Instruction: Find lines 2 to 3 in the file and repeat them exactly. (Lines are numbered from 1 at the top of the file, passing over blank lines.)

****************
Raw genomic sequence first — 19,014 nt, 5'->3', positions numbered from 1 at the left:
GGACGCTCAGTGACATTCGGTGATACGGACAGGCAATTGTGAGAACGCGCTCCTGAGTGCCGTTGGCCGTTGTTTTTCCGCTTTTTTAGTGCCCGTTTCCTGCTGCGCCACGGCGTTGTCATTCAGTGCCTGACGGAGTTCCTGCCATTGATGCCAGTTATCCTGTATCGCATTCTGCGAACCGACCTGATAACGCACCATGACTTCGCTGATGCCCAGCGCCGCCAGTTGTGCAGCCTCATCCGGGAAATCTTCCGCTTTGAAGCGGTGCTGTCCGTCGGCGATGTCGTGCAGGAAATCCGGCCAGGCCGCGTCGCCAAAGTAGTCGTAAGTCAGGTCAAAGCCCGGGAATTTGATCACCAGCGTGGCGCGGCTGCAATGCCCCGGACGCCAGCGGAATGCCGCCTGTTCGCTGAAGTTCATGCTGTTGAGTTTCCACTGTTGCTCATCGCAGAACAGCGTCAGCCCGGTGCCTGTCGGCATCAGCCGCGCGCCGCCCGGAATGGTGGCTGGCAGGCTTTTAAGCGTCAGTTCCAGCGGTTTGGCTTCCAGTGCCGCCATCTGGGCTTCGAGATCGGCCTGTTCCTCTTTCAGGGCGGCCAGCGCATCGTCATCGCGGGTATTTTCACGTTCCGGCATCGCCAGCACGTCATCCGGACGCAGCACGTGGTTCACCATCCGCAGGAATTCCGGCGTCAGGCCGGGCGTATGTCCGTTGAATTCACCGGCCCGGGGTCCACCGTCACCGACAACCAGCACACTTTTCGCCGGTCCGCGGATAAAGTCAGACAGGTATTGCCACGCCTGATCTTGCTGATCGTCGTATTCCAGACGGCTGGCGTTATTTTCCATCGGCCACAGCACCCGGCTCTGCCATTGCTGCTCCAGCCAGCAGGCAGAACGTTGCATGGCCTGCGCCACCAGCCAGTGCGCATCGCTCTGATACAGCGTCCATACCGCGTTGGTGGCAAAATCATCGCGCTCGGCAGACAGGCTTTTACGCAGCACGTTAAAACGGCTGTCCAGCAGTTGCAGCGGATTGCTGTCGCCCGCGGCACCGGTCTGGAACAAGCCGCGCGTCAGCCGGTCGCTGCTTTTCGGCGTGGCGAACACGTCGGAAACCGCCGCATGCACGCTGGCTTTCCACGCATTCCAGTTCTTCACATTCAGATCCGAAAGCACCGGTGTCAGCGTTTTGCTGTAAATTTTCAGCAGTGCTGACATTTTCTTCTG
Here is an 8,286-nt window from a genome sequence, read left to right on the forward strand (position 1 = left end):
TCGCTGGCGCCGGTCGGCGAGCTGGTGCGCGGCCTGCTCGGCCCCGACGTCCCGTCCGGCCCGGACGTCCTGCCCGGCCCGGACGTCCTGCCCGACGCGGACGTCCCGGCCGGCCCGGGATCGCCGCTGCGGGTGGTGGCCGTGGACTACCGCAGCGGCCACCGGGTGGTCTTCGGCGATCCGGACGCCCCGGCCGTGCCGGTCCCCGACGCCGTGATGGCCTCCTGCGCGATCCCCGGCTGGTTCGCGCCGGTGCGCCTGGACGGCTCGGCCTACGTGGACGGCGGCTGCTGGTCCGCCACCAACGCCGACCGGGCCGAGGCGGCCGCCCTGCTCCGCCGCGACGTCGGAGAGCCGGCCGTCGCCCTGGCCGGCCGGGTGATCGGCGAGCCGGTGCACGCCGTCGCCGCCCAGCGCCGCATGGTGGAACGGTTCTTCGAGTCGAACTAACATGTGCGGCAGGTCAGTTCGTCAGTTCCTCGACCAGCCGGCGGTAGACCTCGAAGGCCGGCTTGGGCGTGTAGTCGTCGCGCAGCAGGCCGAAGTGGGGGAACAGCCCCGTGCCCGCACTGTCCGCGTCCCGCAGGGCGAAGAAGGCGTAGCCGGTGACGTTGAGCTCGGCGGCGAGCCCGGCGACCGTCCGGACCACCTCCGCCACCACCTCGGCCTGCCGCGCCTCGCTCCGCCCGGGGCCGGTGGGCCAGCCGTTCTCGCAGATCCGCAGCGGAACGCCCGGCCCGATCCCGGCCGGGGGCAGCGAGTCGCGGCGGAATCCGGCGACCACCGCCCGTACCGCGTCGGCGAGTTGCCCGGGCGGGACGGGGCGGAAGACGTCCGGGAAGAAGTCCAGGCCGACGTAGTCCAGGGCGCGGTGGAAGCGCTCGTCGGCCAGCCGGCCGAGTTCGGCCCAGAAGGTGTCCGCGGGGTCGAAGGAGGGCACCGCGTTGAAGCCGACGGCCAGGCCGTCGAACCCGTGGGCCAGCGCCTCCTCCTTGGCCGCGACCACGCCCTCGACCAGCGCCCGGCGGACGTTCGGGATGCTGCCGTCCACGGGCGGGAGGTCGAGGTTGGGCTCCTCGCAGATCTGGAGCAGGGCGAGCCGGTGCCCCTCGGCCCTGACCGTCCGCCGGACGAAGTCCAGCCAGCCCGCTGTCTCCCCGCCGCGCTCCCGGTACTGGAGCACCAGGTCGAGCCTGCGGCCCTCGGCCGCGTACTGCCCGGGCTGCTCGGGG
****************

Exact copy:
GGACGCTCAGTGACATTCGGTGATACGGACAGGCAATTGTGAGAACGCGCTCCTGAGTGCCGTTGGCCGTTGTTTTTCCGCTTTTTTAGTGCCCGTTTCCTGCTGCGCCACGGCGTTGTCATTCAGTGCCTGACGGAGTTCCTGCCATTGATGCCAGTTATCCTGTATCGCATTCTGCGAACCGACCTGATAACGCACCATGACTTCGCTGATGCCCAGCGCCGCCAGTTGTGCAGCCTCATCCGGGAAATCTTCCGCTTTGAAGCGGTGCTGTCCGTCGGCGATGTCGTGCAGGAAATCCGGCCAGGCCGCGTCGCCAAAGTAGTCGTAAGTCAGGTCAAAGCCCGGGAATTTGATCACCAGCGTGGCGCGGCTGCAATGCCCCGGACGCCAGCGGAATGCCGCCTGTTCGCTGAAGTTCATGCTGTTGAGTTTCCACTGTTGCTCATCGCAGAACAGCGTCAGCCCGGTGCCTGTCGGCATCAGCCGCGCGCCGCCCGGAATGGTGGCTGGCAGGCTTTTAAGCGTCAGTTCCAGCGGTTTGGCTTCCAGTGCCGCCATCTGGGCTTCGAGATCGGCCTGTTCCTCTTTCAGGGCGGCCAGCGCATCGTCATCGCGGGTATTTTCACGTTCCGGCATCGCCAGCACGTCATCCGGACGCAGCACGTGGTTCACCATCCGCAGGAATTCCGGCGTCAGGCCGGGCGTATGTCCGTTGAATTCACCGGCCCGGGGTCCACCGTCACCGACAACCAGCACACTTTTCGCCGGTCCGCGGATAAAGTCAGACAGGTATTGCCACGCCTGATCTTGCTGATCGTCGTATTCCAGACGGCTGGCGTTATTTTCCATCGGCCACAGCACCCGGCTCTGCCATTGCTGCTCCAGCCAGCAGGCAGAACGTTGCATGGCCTGCGCCACCAGCCAGTGCGCATCGCTCTGATACAGCGTCCATACCGCGTTGGTGGCAAAATCATCGCGCTCGGCAGACAGGCTTTTACGCAGCACGTTAAAACGGCTGTCCAGCAGTTGCAGCGGATTGCTGTCGCCCGCGGCACCGGTCTGGAACAAGCCGCGCGTCAGCCGGTCGCTGCTTTTCGGCGTGGCGAACACGTCGGAAACCGCCGCATGCACGCTGGCTTTCCACGCATTCCAGTTCTTCACATTCAGATCCGAAAGCACCGGTGTCAGCGTTTTGCTGTAAATTTTCAGCAGTGCTGACATTTTCTTCTG
Here is an 8,286-nt window from a genome sequence, read left to right on the forward strand (position 1 = left end):